We view news and insights through a cultural lens.
Memorial Day ushers in the unofficial start of grilling season. But with 60 percent of Americans agreeing they grill food year-round (Hearth, Patio and Barbecue Association 2015), firing up the grill at home is already ubiquitous and increasing in popularity.
Summer ushers in family vacations. Even though single travel is on the rise, family trips are one of the fastest-growing segments of the tourism industry and, despite the fact that the average vacation in the United States costs $4,580 for a family of four, parents are willing to spend that money on something they feel is important to their family.
Fueled by Millennials, the travel industry is cooking up all kinds of inventive ways to travel “like you live there.” What’s behind this trend? The Quest for More Authentic Experiences Increasingly, travelers are wanting to immerse themselves in the true experience of their destination. They are eschewing the tried-and-true, cab-to-hotel, concierge-recommended, “must visit” restaurant trope. […]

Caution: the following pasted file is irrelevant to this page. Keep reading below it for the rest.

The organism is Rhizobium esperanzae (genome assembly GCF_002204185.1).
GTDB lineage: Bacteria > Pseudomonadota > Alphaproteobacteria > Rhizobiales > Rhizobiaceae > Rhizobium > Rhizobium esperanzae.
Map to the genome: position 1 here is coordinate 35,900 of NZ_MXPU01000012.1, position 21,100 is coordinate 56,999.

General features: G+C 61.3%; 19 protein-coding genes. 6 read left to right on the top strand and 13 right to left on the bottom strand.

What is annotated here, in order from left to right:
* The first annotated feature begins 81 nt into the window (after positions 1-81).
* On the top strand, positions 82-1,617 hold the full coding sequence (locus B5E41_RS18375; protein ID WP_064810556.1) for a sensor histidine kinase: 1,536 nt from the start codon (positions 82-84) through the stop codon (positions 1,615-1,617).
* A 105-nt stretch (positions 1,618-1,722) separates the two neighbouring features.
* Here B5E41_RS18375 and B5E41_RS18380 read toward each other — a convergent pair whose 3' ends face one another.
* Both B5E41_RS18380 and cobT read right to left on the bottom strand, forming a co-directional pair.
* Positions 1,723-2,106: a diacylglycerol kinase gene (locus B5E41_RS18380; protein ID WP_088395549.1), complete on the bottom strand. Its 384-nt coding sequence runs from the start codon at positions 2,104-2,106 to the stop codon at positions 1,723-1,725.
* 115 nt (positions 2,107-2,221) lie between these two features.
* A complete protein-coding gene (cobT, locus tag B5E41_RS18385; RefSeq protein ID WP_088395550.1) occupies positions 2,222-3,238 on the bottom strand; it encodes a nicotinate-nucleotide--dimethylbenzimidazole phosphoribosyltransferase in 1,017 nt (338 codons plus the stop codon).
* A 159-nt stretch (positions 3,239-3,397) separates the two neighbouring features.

With spring in the air, parents everywhere are looking at their summer calendars and trying to figure out what their little people are going to do with their time come June. But we know one thing for sure: Nobody will miss the daily school lunch ritual.
Last week, we talked about how small business is the new black. This week, we wanted to learn a little more about these new cool kids on the block -- who are small business owners and what do we need to know about them?
Just as Robin Thicke’s “Blurred Lines” was inescapable last summer, blurred lines in the travel industry is a theme that can’t be avoided. In this post, we look at three distinct (but blurry) areas that are redefining what it means to travel.